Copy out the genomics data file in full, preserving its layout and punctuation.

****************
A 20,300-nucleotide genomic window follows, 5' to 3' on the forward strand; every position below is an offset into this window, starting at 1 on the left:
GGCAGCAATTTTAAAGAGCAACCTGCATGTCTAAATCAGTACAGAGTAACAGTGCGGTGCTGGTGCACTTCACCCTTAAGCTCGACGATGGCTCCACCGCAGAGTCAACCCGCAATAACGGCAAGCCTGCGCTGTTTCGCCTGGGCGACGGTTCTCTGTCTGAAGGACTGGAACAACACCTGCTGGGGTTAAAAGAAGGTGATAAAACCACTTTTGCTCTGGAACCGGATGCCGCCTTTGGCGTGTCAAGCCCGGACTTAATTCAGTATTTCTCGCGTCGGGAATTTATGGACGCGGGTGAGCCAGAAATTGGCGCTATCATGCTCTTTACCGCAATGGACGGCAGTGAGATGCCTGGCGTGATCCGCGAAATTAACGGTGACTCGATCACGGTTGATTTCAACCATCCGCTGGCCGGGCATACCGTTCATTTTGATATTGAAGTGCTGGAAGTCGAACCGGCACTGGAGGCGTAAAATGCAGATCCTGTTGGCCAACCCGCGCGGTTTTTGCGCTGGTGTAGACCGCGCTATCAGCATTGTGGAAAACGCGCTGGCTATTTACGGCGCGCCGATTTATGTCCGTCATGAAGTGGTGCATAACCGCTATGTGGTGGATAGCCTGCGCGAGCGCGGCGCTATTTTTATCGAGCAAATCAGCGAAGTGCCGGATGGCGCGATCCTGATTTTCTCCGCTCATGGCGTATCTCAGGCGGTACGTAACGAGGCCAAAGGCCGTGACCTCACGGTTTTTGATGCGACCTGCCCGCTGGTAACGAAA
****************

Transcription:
A 20,300-nucleotide genomic window follows, 5' to 3' on the forward strand; every position below is an offset into this window, starting at 1 on the left:
GGCAGCAATTTTAAAGAGCAACCTGCATGTCTAAATCAGTACAGAGTAACAGTGCGGTGCTGGTGCACTTCACCCTTAAGCTCGACGATGGCTCCACCGCAGAGTCAACCCGCAATAACGGCAAGCCTGCGCTGTTTCGCCTGGGCGACGGTTCTCTGTCTGAAGGACTGGAACAACACCTGCTGGGGTTAAAAGAAGGTGATAAAACCACTTTTGCTCTGGAACCGGATGCCGCCTTTGGCGTGTCAAGCCCGGACTTAATTCAGTATTTCTCGCGTCGGGAATTTATGGACGCGGGTGAGCCAGAAATTGGCGCTATCATGCTCTTTACCGCAATGGACGGCAGTGAGATGCCTGGCGTGATCCGCGAAATTAACGGTGACTCGATCACGGTTGATTTCAACCATCCGCTGGCCGGGCATACCGTTCATTTTGATATTGAAGTGCTGGAAGTCGAACCGGCACTGGAGGCGTAAAATGCAGATCCTGTTGGCCAACCCGCGCGGTTTTTGCGCTGGTGTAGACCGCGCTATCAGCATTGTGGAAAACGCGCTGGCTATTTACGGCGCGCCGATTTATGTCCGTCATGAAGTGGTGCATAACCGCTATGTGGTGGATAGCCTGCGCGAGCGCGGCGCTATTTTTATCGAGCAAATCAGCGAAGTGCCGGATGGCGCGATCCTGATTTTCTCCGCTCATGGCGTATCTCAGGCGGTACGTAACGAGGCCAAAGGCCGTGACCTCACGGTTTTTGATGCGACCTGCCCGCTGGTAACGAAA